Step Away From the Lion

 

It’s not easy to play soccer with a full-grown lion, but Kevin Richardson manages. “The Lion Whisperer,” as his quarter-million YouTube subscribers know him, is also comfortable hugging, wrestling, and scratching the large cats, as his videos can attest. More

Hollywood Squares

At Imad Khachan’s shop, chess is serious. So what’s David Lee Roth doing there?

On a recent afternoon at the Chess Forum on Thompson Street, owner Imad Khachan is irked. “It is ridiculous,” he grumbles, “this throwing together of celebrity and chess.” Khachan has just returned from a 45-minute exhibition chess match played in a Times Square television studio between Garry Kasparov, the current World Chess Champion, and Sting. “Why must a rock star play a match on television for people to believe chess is important?”

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A Pug’s Life

“My God, this is marvelous!” cried Robert Grayson, as a herd of snuffling, yapping pugs swirled around his ankles. “It’s like some sort of French farce!”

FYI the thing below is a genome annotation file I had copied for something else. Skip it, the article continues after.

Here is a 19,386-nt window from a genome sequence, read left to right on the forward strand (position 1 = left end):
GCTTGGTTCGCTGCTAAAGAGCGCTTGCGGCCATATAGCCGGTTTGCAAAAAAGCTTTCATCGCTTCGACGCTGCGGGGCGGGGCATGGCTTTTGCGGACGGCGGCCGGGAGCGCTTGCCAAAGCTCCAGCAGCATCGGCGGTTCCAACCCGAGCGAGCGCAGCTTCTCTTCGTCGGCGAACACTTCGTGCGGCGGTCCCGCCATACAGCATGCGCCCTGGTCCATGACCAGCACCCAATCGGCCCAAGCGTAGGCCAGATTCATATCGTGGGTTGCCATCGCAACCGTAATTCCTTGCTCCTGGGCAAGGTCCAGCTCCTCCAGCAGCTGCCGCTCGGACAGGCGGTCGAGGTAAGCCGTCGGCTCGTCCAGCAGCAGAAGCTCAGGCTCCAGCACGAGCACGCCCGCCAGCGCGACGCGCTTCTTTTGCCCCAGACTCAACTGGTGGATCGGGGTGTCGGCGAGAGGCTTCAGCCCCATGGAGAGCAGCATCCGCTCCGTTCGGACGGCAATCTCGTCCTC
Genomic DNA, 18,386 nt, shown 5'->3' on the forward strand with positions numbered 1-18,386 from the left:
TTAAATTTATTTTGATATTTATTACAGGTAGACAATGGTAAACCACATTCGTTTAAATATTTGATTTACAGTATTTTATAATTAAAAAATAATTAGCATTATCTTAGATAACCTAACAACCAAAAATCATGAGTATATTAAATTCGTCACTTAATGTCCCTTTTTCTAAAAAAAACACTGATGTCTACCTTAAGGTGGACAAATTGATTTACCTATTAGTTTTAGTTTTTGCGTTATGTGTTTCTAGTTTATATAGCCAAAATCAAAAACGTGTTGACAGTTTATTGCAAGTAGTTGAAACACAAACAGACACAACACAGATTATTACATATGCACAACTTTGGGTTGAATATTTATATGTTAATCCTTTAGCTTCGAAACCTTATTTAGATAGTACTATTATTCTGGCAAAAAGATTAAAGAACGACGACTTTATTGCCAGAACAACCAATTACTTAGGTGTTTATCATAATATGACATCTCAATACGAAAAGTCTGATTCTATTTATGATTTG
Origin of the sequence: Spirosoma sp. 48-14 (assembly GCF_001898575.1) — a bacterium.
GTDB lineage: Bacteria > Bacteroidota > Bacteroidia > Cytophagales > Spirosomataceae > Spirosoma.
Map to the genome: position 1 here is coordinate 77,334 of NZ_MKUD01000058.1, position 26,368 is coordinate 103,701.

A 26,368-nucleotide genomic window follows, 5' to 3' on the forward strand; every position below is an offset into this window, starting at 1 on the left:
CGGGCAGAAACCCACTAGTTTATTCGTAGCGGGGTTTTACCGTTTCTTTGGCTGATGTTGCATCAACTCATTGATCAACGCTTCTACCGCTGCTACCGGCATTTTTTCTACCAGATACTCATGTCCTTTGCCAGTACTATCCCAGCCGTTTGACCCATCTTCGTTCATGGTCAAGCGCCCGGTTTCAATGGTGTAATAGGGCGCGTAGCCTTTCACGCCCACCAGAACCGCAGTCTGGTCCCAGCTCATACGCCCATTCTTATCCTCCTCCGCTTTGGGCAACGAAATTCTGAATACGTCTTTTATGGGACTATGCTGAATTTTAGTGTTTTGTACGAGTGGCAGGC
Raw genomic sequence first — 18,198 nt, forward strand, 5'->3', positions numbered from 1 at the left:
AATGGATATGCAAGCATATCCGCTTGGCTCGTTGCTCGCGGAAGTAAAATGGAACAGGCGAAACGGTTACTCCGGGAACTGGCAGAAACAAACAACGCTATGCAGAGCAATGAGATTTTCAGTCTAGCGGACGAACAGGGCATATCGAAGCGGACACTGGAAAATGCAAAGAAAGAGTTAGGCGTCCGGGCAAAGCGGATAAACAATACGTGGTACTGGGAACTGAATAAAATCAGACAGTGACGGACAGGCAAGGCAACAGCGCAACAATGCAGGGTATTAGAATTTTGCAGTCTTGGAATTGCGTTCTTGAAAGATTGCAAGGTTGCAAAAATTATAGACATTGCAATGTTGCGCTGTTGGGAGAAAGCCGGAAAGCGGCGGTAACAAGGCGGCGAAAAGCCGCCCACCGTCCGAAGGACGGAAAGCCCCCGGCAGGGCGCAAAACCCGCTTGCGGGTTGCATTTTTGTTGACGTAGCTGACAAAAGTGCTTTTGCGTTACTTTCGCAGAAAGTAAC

Grayson, who’s from L.A., was riding a bus pask Alta Plaza park one Sunday when he spied the gathering of about 40 pugs and their owners cavorting on a grassy hillside. He immediately did what any self-respecting pug person would do: he got off the bus and joined the fun.

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So You Want an MFA?

MFA in kvetching: the truth about writing programs

When I look back on the two years I spent as a graduate writing student in New York, I wish I could say that I spent most of that time writing. In fact, what I recall spending a much greater amount of time doing was worrying.

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A College’s New Course

One afternoon during my first semester at Simon’s Rock College, a classmate and I were hanging out in the crammed dorm room of one of our sophomore friends, a girl named Alex. Classes at the small college in Great Barrington were over for the day, so the three of us were relaxing–sprawled on the floor and gabbing–when a knock came on the door.

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Across America, Sardine-Style

“Okay, you guys!” Walter shouted to the 12 of us who had gathered behind the back end of the bus. “One…two…THREE!”

Digging our shoulders in and bracing our feet against the ground, we pushed. For a moment I thought I heard a creaking noise, and felt a slight rocking motion under my hands, but that was it. The bus hadn’t budged from where it sat, stuck two-wheels deep in mud at the side of a Tennessee dirt road.

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